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J.J. Prum Graacher Himmelreich Auslese Riesling 2007

Riesling from Mosel, Germany
  • WS93
  • W&S93
0% ABV
  • JS96
  • RP94
  • WS93
  • WS93
  • RP93
  • WS94
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Winemaker Notes

Floral, apricot and mineral notes burst from the glass, and the wine is silky and impeccably balanced. Very concentrated, yet lightweight and elegant, with a fresh aftertaste. This wine has a remarkable amount of botrytis/noble rot. Very complex and well-structured wine. Very good interplay between floral flavors, mineral acidity and citrus aromas. Great ageing potential – will be enjoyable for many decades.

Serve this refreshing wine slightly chilled! As apéritif, but also with many kinds of food: Experience not only the matching with seafood and poultry, but also with red meat. Wonderful partner also for rich dishes like foie gras. Can be served as dessert or together with only moderately sweetened desserts like apple or apricot tartes.

Critical Acclaim

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WS 93
Wine Spectator
High-toned floral, citrus and red berry aromas introduce this delicate Riesling, which is marked by finesse and a gossamer frame, unveiling its citrus and peach flavors in a fleeting manner. Fine length. Drink now through 2035.
W&S 93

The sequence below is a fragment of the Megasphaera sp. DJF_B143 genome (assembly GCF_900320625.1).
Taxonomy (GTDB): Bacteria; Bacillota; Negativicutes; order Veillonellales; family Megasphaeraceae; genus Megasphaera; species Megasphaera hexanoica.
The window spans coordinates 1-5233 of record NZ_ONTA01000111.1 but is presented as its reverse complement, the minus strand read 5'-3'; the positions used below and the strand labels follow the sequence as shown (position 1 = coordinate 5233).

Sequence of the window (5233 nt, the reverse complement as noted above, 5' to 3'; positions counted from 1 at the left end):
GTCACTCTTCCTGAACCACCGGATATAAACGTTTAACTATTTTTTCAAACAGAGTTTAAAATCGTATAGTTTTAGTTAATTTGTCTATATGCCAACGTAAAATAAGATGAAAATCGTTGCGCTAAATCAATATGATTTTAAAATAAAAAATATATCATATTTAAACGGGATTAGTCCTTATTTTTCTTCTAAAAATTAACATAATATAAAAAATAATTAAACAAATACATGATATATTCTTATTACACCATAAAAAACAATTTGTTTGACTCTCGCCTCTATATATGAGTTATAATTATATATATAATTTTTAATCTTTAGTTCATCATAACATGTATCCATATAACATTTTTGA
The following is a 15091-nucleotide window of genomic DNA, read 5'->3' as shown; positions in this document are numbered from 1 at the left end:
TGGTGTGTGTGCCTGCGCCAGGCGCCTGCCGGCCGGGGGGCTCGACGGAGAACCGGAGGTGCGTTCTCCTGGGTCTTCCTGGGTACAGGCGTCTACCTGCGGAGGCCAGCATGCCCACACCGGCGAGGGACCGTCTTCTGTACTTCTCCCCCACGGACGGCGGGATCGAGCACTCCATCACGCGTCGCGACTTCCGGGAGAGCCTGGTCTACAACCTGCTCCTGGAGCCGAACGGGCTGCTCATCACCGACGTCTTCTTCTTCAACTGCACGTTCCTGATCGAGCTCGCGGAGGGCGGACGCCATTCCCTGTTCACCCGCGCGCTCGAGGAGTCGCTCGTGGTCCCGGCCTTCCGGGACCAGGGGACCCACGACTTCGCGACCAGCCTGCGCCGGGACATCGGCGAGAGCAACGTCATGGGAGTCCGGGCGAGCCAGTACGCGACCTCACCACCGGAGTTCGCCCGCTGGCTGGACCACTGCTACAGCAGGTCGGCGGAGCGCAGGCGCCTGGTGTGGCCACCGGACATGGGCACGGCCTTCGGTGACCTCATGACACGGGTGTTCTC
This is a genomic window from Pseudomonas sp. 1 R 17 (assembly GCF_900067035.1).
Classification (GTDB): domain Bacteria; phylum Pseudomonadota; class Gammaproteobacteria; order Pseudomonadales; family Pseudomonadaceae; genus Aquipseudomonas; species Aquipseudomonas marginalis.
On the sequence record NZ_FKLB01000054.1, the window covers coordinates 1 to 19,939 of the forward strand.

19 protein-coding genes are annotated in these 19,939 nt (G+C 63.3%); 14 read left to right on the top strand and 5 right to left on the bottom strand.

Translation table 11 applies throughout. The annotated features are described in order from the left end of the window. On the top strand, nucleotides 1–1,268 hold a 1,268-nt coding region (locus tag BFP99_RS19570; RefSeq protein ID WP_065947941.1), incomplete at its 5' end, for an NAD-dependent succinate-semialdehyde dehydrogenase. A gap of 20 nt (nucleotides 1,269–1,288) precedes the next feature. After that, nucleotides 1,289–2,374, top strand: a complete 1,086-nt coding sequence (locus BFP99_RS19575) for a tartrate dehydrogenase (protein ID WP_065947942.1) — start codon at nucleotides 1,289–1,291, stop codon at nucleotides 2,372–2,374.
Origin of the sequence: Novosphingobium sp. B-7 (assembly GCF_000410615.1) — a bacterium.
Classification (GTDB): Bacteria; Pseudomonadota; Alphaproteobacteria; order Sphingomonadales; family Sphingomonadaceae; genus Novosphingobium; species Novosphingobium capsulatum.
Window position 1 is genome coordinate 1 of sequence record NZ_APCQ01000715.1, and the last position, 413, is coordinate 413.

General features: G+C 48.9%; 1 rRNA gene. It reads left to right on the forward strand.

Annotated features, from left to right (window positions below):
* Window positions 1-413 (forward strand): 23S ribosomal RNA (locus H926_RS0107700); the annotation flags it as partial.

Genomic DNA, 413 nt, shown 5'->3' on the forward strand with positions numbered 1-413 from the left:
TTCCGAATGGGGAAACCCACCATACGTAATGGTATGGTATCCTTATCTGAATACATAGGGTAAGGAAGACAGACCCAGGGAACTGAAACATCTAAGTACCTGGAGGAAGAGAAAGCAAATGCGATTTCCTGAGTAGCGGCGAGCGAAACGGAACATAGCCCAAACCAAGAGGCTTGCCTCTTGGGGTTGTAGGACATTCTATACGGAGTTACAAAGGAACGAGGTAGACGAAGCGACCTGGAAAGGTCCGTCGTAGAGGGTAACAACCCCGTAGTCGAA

Wine & Spirits
Prüm's 2007s are exceptionally pure and filigreed, and this is no exception. It's intense without being weighty, its ripe fruit showing energy and tension. As with the Spätlese, this feels more open in its youth than the Sonnenuhr Auslese does, showing a little bit more body, if not quite the complexity or length.
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J.J. Prum

JJ Prum

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JJ Prum, , Germany
J.J. Prum
For centuries the Prüm family has called the village of Wehlen home. The 33.5 acre estate consists of nearly 70% ungrafted vines. Holdings are in the best parts of the top Middle-Mosel sites: Wehlener Sonnenuhr, Zeltinger Sonnenuhr, Graacher Himmelreich, Graacher Domprobst, Bernkasteler Lay, Bernkasteler Badstube, and Bernkasteler Bratenhöfchen. Average annual production is 13,000 cases. The harvest at J.J. Prüm is always extremely late, and the wines are very long-lived.

Willamette Valley

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One of Pinot Noir’s most successful New World outposts, the Willamette Valley is the largest and most important AVA in Oregon. With a temperate climate moderated by Pacific Ocean influence, it is perfect for cool-climate viticulture—warm and dry summers allow for steady, even ripening, and frost is rarely a risk during spring and even winter. Mountain ranges bordering three sides of the valley, particularly the Chehalem Mountains, provide the option for higher-elevation, cooler vineyard sites. The three prominent soil types here create significant difference in wine styles between vineyards and sub-AVAs—the iron-rich, basalt-based Jory volcanic soils found commonly in the Dundee Hills are rich in clay and holds water well; the chalky, sedimentary soils of Ribbon Ridge, Yamhill-Carlton, and McMinnville encourage complex root systems as vines struggle to search for water and minerals; and the silty loess found in the Chehalem Mountains, somewhere in between the other two in texture, is fertile and well-draining but erodes easily, creating challenges for growers but necessitating careful vineyard management.